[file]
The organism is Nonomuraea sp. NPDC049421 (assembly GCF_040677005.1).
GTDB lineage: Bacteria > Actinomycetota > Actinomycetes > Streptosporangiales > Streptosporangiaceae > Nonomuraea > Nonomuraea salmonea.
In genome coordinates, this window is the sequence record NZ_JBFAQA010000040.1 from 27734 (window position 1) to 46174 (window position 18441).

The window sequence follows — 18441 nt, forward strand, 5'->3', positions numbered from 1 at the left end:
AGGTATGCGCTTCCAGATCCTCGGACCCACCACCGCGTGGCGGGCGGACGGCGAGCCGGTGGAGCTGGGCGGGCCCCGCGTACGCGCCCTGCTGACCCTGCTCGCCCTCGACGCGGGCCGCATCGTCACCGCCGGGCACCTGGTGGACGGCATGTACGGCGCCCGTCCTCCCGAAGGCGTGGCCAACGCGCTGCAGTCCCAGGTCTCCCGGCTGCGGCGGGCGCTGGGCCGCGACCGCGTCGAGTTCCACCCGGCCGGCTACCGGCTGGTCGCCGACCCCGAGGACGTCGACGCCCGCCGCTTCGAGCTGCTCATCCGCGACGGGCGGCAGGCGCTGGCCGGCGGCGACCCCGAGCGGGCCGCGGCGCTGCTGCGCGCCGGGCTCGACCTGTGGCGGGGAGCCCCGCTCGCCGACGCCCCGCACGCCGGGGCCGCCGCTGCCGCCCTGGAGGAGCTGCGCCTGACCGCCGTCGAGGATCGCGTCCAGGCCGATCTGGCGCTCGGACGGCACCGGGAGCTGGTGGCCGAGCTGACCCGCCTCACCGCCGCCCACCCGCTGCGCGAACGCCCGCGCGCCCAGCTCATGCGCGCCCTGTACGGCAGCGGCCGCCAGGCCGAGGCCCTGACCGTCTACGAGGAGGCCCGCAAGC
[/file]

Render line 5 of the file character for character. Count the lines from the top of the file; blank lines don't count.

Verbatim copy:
AGGTATGCGCTTCCAGATCCTCGGACCCACCACCGCGTGGCGGGCGGACGGCGAGCCGGTGGAGCTGGGCGGGCCCCGCGTACGCGCCCTGCTGACCCTGCTCGCCCTCGACGCGGGCCGCATCGTCACCGCCGGGCACCTGGTGGACGGCATGTACGGCGCCCGTCCTCCCGAAGGCGTGGCCAACGCGCTGCAGTCCCAGGTCTCCCGGCTGCGGCGGGCGCTGGGCCGCGACCGCGTCGAGTTCCACCCGGCCGGCTACCGGCTGGTCGCCGACCCCGAGGACGTCGACGCCCGCCGCTTCGAGCTGCTCATCCGCGACGGGCGGCAGGCGCTGGCCGGCGGCGACCCCGAGCGGGCCGCGGCGCTGCTGCGCGCCGGGCTCGACCTGTGGCGGGGAGCCCCGCTCGCCGACGCCCCGCACGCCGGGGCCGCCGCTGCCGCCCTGGAGGAGCTGCGCCTGACCGCCGTCGAGGATCGCGTCCAGGCCGATCTGGCGCTCGGACGGCACCGGGAGCTGGTGGCCGAGCTGACCCGCCTCACCGCCGCCCACCCGCTGCGCGAACGCCCGCGCGCCCAGCTCATGCGCGCCCTGTACGGCAGCGGCCGCCAGGCCGAGGCCCTGACCGTCTACGAGGAGGCCCGCAAGC